The world must do much more to save coral reefs
Despite occupying only 0.1% of the ocean’s area, coral reefs support about one-fourth of marine species in the world. About 500 million people in the world are dependent on them for food and fisheries
On October 8, the Intergovernmental Panel on Climate Change (IPCC), an international body for assessing the science related to climate change, released its landmark report on climate change at a special meeting in South Korea. The report is a scientific guide for government policymakers on how to implement the 2015 Paris Agreement, which aims to limit the rise in global average temperatures to “well below” 2C above pre-industrial levels, while seeking to tighten the goal to 1.5C. Meeting the 1.5C limit would demand “rapid, far-reaching and unprecedented change in all aspects of society”, the panel said. Temperatures would be 1.5C higher between 2030 and 2052 if the world continues at its current pace, it warned.
Even if we achieve the Paris Agreement target, a 2C rise in temperature will have an unprecedented impact on fauna and flora, including encroachment of boreal fauna into the tundra region. Similarly, marine species will shift to higher latitudes and the global tree lines to higher altitudes. With this kind of global warming, 18% of insects, 16% of plants and 8% of vertebrates will lose more than half of their ranges worldwide. The grimness of the situation can be gauged from the fact that we have set in motion, the sixth and the greatest mass extinction ever witnessed in the history of Earth.
One of the most striking claims by the IPCC report is about the loss of coral reefs. Despite occupying only 0.1% of the ocean’s area, coral reefs support about one-fourth of marine species in the world. About 500 million people in the world are dependent on them for food and fisheries (Underwater Earth 2015). The corals ---- Charles Darwin defined them as “oasis in the desert of the ocean” ---- have an extensive presence along India’s vast coastline. Even in the best case scenario of achieving the Paris Agreement target, the world would still be losing about 70-90% of the corals. And if the rise is 2 degree celsius, we will lose almost all of the world’s coral. In the last two decades, corals have been dying due to bleaching, wherein they turn pale since they can’t support the algae population. This has been happening due to various factors: increased temperature of oceans, excessive surface runoff, overfishing, and oil spills or natural phenomenon like El Nino, to name a few.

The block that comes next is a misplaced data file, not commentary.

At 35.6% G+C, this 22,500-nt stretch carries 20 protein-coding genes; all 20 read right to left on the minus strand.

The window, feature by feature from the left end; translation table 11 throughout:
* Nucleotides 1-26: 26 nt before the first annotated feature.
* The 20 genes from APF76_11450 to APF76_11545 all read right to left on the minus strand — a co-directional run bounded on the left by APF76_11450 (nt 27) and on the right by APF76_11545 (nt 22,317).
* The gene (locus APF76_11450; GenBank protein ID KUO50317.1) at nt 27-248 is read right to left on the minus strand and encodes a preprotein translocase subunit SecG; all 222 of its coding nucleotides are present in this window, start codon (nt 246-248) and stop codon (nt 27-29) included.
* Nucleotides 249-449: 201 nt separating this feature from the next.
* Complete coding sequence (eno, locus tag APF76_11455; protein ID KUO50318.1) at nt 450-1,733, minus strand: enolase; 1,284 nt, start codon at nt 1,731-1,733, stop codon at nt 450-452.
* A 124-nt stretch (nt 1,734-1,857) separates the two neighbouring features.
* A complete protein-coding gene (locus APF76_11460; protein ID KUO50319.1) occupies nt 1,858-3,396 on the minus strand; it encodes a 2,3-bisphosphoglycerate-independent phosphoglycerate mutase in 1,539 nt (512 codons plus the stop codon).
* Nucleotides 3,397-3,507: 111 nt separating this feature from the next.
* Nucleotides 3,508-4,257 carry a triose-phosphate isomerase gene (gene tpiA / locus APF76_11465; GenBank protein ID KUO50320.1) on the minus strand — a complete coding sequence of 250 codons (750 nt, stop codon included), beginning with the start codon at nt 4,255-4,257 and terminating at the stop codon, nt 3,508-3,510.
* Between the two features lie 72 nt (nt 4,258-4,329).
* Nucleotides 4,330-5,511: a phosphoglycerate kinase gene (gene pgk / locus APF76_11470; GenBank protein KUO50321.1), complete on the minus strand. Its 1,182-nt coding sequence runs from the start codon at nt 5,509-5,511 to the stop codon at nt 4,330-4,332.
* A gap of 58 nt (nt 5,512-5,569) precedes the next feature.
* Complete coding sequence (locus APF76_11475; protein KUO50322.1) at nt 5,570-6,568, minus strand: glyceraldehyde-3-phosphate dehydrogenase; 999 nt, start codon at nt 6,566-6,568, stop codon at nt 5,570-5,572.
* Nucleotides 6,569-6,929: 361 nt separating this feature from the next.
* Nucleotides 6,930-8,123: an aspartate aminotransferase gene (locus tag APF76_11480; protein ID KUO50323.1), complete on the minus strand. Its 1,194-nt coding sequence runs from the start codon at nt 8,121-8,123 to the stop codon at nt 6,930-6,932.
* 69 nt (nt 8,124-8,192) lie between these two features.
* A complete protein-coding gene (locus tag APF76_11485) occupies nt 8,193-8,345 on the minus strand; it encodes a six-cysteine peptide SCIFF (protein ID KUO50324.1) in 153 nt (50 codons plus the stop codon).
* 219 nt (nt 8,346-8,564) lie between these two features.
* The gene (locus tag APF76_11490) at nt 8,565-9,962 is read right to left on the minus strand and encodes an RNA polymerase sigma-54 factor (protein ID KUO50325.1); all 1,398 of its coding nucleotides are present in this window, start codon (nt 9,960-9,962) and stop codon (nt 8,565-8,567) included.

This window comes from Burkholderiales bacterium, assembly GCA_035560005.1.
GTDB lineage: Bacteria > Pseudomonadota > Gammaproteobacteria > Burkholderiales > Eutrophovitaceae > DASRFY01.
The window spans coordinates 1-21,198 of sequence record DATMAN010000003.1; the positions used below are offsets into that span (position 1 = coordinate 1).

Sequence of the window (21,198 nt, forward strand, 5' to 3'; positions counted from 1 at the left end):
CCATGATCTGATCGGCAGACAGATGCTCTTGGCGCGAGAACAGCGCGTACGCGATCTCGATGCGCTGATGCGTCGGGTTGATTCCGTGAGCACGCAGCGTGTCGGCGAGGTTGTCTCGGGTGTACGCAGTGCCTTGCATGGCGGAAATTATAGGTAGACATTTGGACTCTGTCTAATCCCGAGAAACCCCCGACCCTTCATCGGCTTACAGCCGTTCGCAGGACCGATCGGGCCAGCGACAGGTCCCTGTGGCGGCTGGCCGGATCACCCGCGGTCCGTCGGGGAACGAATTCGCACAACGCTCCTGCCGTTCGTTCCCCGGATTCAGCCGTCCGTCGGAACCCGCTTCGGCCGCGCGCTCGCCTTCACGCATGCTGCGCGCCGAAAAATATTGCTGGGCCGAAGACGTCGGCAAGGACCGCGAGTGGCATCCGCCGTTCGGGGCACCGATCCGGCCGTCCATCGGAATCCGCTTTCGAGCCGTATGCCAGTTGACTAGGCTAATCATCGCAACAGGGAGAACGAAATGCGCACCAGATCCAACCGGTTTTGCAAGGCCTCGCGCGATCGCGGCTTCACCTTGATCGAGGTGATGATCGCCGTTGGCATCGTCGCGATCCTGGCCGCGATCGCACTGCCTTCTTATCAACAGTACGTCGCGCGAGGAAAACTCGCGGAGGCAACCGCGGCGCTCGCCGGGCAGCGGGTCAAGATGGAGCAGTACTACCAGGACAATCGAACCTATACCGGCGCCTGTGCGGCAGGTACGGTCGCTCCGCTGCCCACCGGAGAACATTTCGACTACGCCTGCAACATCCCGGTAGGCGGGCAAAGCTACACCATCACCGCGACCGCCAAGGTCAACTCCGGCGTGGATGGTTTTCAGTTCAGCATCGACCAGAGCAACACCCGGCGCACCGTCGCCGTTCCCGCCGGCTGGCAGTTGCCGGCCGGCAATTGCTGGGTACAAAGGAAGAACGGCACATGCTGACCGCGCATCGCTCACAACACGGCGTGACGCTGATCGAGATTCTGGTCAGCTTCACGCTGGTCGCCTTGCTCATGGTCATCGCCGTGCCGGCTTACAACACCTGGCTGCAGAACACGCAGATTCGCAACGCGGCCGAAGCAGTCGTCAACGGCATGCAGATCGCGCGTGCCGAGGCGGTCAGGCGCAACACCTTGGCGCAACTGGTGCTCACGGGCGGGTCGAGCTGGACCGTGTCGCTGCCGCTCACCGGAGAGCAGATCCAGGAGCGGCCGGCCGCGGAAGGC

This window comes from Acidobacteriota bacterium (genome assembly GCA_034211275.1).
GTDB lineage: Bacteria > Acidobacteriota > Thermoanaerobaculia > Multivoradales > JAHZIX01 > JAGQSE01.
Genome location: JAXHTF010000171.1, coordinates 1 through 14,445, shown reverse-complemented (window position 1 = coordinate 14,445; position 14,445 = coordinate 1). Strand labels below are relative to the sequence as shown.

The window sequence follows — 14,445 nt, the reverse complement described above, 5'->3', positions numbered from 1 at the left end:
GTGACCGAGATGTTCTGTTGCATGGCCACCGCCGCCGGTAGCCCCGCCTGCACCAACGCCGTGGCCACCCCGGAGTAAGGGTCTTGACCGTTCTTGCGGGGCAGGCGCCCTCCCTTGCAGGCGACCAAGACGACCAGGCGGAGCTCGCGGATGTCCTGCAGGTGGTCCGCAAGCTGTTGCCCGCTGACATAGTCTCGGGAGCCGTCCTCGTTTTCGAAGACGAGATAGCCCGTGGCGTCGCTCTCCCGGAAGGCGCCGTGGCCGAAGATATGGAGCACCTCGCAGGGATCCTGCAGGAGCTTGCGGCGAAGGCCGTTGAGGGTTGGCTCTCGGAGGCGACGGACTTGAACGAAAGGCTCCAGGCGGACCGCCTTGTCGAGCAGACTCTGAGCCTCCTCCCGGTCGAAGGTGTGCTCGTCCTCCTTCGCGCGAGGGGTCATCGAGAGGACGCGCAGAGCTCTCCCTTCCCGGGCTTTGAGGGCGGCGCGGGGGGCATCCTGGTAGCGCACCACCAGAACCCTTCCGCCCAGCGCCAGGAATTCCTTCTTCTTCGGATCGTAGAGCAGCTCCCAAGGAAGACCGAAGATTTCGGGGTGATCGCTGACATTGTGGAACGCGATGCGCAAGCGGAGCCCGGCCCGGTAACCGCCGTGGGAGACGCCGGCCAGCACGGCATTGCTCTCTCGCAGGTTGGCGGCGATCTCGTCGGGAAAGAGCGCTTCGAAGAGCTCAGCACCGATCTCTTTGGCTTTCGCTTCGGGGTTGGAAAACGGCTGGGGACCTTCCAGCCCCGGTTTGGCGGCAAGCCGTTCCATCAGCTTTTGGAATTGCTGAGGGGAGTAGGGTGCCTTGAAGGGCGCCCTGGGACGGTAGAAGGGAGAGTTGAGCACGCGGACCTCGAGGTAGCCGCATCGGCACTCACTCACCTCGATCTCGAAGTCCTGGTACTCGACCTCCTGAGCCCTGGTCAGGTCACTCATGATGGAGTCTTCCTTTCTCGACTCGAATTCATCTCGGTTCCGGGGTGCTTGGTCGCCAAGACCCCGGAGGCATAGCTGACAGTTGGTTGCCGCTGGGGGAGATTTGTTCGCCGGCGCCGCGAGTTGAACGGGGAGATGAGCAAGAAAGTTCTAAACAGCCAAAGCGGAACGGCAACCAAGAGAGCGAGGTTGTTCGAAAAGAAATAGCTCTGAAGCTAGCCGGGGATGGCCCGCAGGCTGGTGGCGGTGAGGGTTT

Clive Wilkinson of the Global Coral Reef Monitoring Network says 10% of the Earth’s coral reefs have been reduced to skeletons, another 30% are in a critical condition and a further 30 are under severe environmental stress. Preliminary assessments indicate that the Indian Ocean is the most severely impacted region. More than 70% mortality has been observed off the coasts of Kenya, the Maldives, the Andamans and the Lakshwadweep islands. And about 75% of the corals have been reported to be dead in the Seychelles Marine Park System and the Mafia Marine Plant off Tanzania, says Wilkinson. The Wilkinson report also proved that corals were one of the first ecosystems to be affected by global warming. Other ecosystems will also be affected if the march of climate change continues unabated. Adequate mitigation and adaptation measures must be put in place to arrest such effects of climate change on human ecosystems.
We must devise policies to provide protection to existing carbon sinks such as corals along with developing an adaptation frameworks for others. Reducing emissions will be critical here. This mean increasing electricity generation from the renewable sources from 20% (2018) to 70 to 85% by 2050 rather than depend on the artificial removal of carbon dioxide from the atmosphere, which will not only require huge finances but the possibility of a leak of the sequestered carbon will always be there.
Parveen Kaswan and Akash Deep Badhawan are with the Indian Forest Service
The views expressed are personal